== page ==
v     Laforest, Marty. 2002. Scenes of Family Life: Complaining in Everyday Conversation. Journal of Pragmatics 34: 1595-1620.


Related Readings

á       Brenneis, Donald. 1988. Language and Disputing. Annual Review of Anthropology 17:221-237.

á       Drew, Paul and Elizabeth Holt. 1988. Complainable Matters: The Use of Idiomatic Expressions in Making Complaints. Social Problems 3(4) Special Issue: Language, Interaction, and Social Problems, pp.398-417.

á       Edwards, Derek. 2005. Moaning, Whinging and Laughing: The Subjective Side of Complaints. Discourse Studies 7(1): 5-29.

á       Goodwin, Marjorie H. 2006. The Hidden Life of Girls: Games of Stance, Status, and Exclusion. Chapter 4: ÒSocial Organization, Opposition, and Directives in the Game of Jump Rope,Ó Malden, MA: Blackwell, pp.121-155.

á       Haviland, John. 1989. ÔSure, sureÕ: Evidence and Affect. Text 9(1): 27-68.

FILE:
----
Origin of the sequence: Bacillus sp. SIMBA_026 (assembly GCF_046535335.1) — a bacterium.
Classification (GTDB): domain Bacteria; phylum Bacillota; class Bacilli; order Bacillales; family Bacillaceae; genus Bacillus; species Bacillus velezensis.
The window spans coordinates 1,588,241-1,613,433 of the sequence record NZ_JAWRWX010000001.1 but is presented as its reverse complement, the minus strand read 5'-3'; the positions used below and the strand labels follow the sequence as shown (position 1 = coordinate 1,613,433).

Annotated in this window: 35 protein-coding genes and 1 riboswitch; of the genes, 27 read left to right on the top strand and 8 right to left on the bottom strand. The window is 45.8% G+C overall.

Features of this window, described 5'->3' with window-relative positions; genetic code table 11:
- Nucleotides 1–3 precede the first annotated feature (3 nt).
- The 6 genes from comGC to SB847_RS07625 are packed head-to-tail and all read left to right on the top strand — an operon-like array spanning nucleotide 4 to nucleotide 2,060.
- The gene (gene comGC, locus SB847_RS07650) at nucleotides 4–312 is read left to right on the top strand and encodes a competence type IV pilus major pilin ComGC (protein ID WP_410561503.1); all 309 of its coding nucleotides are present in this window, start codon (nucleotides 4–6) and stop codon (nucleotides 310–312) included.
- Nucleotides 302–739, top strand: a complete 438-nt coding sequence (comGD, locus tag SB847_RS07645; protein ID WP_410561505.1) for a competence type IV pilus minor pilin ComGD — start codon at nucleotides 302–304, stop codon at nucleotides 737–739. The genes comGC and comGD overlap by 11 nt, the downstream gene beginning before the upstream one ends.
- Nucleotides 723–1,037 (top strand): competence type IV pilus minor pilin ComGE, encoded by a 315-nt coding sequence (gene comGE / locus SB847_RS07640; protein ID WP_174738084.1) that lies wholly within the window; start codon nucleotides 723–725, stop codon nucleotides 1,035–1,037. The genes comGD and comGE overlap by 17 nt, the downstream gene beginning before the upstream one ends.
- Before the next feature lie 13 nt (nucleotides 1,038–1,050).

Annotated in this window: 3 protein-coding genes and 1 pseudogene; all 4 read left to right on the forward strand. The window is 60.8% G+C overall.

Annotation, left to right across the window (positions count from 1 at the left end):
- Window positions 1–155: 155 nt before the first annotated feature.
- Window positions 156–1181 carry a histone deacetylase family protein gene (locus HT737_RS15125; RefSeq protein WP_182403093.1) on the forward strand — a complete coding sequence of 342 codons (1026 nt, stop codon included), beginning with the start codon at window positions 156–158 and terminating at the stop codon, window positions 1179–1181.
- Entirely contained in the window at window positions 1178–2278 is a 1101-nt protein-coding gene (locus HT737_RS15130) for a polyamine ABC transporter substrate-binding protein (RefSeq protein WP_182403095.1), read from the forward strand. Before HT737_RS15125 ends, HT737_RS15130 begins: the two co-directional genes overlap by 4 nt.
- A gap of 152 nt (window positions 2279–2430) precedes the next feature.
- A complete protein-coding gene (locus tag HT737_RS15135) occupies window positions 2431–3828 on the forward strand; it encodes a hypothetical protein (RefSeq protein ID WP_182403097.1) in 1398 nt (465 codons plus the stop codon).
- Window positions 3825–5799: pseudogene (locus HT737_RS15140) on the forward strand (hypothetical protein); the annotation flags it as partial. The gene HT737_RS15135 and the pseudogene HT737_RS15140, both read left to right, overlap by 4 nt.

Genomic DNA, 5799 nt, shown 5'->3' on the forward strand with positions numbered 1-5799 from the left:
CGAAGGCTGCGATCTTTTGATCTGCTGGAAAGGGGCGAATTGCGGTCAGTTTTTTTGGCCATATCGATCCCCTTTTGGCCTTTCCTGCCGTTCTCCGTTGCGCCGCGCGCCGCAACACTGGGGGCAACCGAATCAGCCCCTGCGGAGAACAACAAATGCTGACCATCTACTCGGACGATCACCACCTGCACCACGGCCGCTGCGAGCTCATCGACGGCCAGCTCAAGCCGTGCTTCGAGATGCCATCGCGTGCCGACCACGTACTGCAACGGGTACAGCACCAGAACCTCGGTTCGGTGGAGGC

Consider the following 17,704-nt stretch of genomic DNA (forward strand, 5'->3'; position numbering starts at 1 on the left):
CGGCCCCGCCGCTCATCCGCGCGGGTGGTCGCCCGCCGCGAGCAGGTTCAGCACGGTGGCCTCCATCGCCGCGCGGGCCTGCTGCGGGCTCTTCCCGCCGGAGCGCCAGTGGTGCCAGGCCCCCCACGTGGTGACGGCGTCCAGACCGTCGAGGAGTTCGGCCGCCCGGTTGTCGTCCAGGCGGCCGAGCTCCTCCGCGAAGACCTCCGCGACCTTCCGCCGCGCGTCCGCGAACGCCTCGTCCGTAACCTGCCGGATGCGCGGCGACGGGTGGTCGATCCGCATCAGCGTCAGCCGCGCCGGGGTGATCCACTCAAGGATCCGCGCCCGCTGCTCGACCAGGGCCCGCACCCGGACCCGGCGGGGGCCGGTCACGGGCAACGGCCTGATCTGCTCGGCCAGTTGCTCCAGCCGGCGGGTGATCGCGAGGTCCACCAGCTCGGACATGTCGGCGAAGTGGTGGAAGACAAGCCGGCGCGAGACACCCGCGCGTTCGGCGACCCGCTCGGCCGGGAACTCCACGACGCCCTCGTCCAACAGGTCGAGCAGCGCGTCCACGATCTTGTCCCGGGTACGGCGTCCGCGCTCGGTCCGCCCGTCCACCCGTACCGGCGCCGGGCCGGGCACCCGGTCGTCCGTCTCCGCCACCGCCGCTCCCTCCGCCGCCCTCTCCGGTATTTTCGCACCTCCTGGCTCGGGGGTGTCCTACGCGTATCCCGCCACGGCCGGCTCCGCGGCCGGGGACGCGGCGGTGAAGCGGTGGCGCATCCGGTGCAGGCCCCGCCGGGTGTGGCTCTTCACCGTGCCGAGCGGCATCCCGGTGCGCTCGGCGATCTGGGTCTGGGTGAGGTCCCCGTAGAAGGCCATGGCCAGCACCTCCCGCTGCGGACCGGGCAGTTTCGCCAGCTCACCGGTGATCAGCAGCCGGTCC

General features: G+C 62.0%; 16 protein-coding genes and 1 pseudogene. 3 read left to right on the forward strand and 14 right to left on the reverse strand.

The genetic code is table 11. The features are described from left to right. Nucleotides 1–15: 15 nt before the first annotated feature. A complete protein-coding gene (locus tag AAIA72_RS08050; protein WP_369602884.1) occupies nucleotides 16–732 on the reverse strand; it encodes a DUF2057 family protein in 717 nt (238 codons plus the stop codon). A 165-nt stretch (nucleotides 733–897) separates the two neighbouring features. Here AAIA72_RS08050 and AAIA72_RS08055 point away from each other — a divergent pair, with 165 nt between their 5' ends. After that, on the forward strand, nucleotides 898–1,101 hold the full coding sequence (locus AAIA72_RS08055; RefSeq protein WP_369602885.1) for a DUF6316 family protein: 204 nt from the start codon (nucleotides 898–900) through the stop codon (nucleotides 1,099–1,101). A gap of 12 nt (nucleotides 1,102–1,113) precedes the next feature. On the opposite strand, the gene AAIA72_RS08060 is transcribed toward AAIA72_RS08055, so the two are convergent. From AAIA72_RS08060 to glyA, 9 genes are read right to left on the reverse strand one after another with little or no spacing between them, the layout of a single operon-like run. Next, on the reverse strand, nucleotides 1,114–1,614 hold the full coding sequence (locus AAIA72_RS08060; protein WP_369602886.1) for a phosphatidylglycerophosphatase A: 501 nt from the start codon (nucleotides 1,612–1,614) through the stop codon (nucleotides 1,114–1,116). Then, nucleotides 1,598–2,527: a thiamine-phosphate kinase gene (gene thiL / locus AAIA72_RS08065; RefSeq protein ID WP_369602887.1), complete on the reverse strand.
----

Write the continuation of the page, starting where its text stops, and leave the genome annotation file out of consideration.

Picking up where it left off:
á       Just, Peter. 1991. Going Through the Emotions: Passion, Violence, and ÒOther-ControlÓ among the Dou Donggo. Ethos 19(3): 288-312.

á       Schiffrin, Deborah. 1984. Jewish Argument as Sociability. Language in Society 13: 311-335.

á       Wellenkamp, Jane. 1988. Notions of Grief and Catharsis among the Toraja. American Ethnologist 15(3): 486-500.

á       Wikan, Unni. 1988. Bereavement and Loss in Two Muslim Communities: Egypt and Bali Compared. Social Science and Medicine 27:451-456.

á       Wilce, James. 1998. Eloquence in Trouble: The Poetics and Politics of Complaint in Rural Bangladesh. Oxford: Oxford University Press. Chapter 3: ÒSigns and Selfhood,Ò pp.34-43, and Chapter 4: ÒPersonhood: The ÒIÓ in the Complaint,Ó pp.44-79.


March 1                     Genres of Emotion:  Paper Writing Workbench (1)



March 8             NO MEETING



March 15           Genres of Emotion:  Paper Writing Workbench (2)